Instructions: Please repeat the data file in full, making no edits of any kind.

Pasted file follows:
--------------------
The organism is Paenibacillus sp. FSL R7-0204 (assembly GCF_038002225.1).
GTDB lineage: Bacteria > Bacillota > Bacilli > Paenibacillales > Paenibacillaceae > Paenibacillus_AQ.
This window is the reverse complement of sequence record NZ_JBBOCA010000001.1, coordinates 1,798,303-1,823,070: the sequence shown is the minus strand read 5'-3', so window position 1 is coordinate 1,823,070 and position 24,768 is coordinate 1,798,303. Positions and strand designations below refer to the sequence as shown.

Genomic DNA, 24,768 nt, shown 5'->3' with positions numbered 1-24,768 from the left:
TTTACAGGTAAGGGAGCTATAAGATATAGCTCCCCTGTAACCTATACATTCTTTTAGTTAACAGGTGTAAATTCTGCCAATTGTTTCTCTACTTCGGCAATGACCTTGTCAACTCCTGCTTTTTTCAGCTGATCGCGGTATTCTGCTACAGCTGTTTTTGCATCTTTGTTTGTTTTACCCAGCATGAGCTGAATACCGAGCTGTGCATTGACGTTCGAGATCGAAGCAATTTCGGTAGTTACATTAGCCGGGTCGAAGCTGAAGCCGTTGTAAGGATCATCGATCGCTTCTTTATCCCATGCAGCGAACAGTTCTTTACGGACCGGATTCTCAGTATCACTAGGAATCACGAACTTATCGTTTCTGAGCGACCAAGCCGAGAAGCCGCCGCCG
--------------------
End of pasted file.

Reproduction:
The organism is Paenibacillus sp. FSL R7-0204 (assembly GCF_038002225.1).
GTDB lineage: Bacteria > Bacillota > Bacilli > Paenibacillales > Paenibacillaceae > Paenibacillus_AQ.
This window is the reverse complement of sequence record NZ_JBBOCA010000001.1, coordinates 1,798,303-1,823,070: the sequence shown is the minus strand read 5'-3', so window position 1 is coordinate 1,823,070 and position 24,768 is coordinate 1,798,303. Positions and strand designations below refer to the sequence as shown.

Genomic DNA, 24,768 nt, shown 5'->3' with positions numbered 1-24,768 from the left:
TTTACAGGTAAGGGAGCTATAAGATATAGCTCCCCTGTAACCTATACATTCTTTTAGTTAACAGGTGTAAATTCTGCCAATTGTTTCTCTACTTCGGCAATGACCTTGTCAACTCCTGCTTTTTTCAGCTGATCGCGGTATTCTGCTACAGCTGTTTTTGCATCTTTGTTTGTTTTACCCAGCATGAGCTGAATACCGAGCTGTGCATTGACGTTCGAGATCGAAGCAATTTCGGTAGTTACATTAGCCGGGTCGAAGCTGAAGCCGTTGTAAGGATCATCGATCGCTTCTTTATCCCATGCAGCGAACAGTTCTTTACGGACCGGATTCTCAGTATCACTAGGAATCACGAACTTATCGTTTCTGAGCGACCAAGCCGAGAAGCCGCCGCCG